Fianna Fáil unlikely to close gap in vote for Taoiseach
Independents and smaller parties set to abstain or vote against FF and FG
Fianna Fáil leader Micheál Martin is unlikely to bridge the gap of 13 votes between him and Fine Gael leader Enda Kenny when the vote for Taoiseach takes place on Thursday. File photograph: Aidan Crawley
Notwithstanding a big effort by Fianna Fáil to muster support from Independent TDs backing Mr Martin’s attempts to become Taoiseach, the likelihood is that the 30 Independents and smaller parties will either abstain or vote against the nominations of the two biggest parties.
A senior Fianna Fáil source said last night the likelihood was that Mr Kenny would get the backing of 57 TDs and Mr Martin would get the support of the 44 Fianna Fáil TDs.
The source said it was essentially a “box-ticking” exercise and the real negotiations on a new government would not begin in earnest until after Easter.
That would suggest a new government, in whatever shape, might not be formed until late April or early May.
However, the Fianna Fáil source said the average time it took to form a government in most European countries was between 28 to 32 days.
This is despite strong misgivings about that strategy voiced at the Labour central council meeting held this weekend.
Some members said the party should abstain or vote against the nomination after its defeat in the election, and as it was going into opposition.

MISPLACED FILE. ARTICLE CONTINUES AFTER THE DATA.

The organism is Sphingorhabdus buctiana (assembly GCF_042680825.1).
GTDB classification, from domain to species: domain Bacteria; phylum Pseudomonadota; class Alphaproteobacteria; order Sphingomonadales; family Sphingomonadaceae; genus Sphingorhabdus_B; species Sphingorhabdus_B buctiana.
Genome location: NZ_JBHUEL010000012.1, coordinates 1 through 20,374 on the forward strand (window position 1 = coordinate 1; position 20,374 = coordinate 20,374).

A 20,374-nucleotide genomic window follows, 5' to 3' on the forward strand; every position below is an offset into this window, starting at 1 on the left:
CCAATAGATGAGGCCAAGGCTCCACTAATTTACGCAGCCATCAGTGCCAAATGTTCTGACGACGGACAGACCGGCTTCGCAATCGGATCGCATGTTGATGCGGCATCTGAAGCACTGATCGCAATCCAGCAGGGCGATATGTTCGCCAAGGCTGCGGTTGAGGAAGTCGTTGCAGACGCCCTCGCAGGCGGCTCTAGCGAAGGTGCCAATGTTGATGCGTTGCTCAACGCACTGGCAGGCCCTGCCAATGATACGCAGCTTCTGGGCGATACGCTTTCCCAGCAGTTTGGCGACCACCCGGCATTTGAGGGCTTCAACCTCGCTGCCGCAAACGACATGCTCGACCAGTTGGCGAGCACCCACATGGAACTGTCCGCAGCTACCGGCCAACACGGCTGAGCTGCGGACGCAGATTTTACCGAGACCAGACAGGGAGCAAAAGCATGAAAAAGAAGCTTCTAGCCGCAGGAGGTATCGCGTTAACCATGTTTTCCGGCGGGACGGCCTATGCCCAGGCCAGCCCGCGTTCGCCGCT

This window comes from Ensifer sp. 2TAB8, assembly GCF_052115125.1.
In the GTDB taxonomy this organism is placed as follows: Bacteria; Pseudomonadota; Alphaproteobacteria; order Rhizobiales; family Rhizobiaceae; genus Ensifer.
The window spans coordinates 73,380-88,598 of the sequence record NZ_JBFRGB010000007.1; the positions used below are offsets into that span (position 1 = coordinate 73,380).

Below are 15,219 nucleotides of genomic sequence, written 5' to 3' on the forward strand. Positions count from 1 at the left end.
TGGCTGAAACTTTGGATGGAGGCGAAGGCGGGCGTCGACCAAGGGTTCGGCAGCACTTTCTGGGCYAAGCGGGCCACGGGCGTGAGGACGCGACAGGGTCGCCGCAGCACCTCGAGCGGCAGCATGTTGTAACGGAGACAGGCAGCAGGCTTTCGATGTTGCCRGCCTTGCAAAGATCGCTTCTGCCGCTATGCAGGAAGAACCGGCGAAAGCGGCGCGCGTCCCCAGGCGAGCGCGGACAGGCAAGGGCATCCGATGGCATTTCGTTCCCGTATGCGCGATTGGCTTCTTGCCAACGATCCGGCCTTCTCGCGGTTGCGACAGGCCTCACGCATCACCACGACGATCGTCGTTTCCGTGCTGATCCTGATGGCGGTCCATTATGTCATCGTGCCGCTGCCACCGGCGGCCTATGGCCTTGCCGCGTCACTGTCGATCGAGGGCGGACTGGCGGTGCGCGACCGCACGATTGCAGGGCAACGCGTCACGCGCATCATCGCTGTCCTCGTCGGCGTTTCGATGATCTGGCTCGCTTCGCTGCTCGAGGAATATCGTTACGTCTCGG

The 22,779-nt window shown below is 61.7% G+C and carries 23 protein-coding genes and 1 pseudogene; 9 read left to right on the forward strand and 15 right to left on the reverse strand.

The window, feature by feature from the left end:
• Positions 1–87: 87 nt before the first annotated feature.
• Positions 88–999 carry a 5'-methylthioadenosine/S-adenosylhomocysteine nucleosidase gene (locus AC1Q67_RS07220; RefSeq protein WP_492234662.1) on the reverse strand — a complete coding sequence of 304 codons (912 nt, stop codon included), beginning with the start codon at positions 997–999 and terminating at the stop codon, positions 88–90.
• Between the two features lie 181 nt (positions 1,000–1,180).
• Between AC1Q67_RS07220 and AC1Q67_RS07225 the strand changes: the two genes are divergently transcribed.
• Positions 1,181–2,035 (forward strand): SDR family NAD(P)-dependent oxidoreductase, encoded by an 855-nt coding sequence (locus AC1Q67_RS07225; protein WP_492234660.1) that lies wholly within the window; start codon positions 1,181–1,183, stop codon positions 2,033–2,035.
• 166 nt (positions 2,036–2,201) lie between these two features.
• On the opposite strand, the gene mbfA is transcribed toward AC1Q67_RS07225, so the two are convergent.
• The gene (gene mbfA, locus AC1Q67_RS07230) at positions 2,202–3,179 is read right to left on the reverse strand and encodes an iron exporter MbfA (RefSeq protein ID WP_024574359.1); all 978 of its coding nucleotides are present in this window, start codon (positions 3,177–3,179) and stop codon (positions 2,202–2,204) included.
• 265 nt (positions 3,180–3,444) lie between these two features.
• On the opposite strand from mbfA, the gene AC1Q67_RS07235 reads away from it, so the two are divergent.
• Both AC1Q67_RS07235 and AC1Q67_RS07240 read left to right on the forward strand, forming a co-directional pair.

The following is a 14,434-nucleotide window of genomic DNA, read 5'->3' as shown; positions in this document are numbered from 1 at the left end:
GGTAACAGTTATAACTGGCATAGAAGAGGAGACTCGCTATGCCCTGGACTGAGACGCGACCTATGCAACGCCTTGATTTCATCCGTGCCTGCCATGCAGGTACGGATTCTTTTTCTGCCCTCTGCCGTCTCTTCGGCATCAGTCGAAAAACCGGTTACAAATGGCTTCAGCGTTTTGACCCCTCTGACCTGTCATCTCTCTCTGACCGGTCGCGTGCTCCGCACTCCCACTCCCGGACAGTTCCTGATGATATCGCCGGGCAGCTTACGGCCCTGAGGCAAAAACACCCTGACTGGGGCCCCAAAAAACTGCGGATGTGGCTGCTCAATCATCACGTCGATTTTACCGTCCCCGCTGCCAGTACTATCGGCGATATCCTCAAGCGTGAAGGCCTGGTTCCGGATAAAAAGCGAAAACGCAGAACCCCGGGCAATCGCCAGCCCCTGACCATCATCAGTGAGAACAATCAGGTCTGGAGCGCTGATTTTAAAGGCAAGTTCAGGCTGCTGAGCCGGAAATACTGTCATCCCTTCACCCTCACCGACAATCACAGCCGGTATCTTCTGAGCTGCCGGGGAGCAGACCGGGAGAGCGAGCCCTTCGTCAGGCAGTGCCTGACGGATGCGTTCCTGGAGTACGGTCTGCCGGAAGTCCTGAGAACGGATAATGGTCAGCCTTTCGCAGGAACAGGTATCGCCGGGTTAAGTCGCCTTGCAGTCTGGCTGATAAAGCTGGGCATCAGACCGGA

Some members also criticised Labour for being too closely aligned with the Fine Gael message during the campaign.
However, the parliamentary party, which will make the decision on the vote, is of the view that it fought the election as a government and it will support Mr Kenny’s nomination this week.
But that support will be a once-off and the party will then adopt its own position on each issue.
Ceann comhairleDublin Central
As contact intensifies in the run-up to Thursday, Mr Martin will meet the Independent alliance group in Dublin this morning, ahead of a parliamentary party meeting this afternoon at which its strategy for the first day of the new Dáil will be decided.
Mr Kenny and Mr Martin have both scheduled meetings with Independent, non-aligned and small parties this week.
No talks or contacts have taken place between any of the three bigger parties.
None of the parties expect them to take place until after the vote on Thursday.
As Mr Kenny is not expected to win a majority of the Dáil, he will remain on as Taoiseach in a caretaker capacity, representing the Government at the shamrock ceremony in the White House next week and presiding over the State’s formal commemorations of the 100th anniversary of the 1916 Rising.
Separately, Sinn Féin’s ard chomhairle will meet tonight to decide if the party will nominate Gerry Adams for the position of taoiseach.
The Right 2 Change group will also hold a press conference tomorrow outlining its position on government-formation.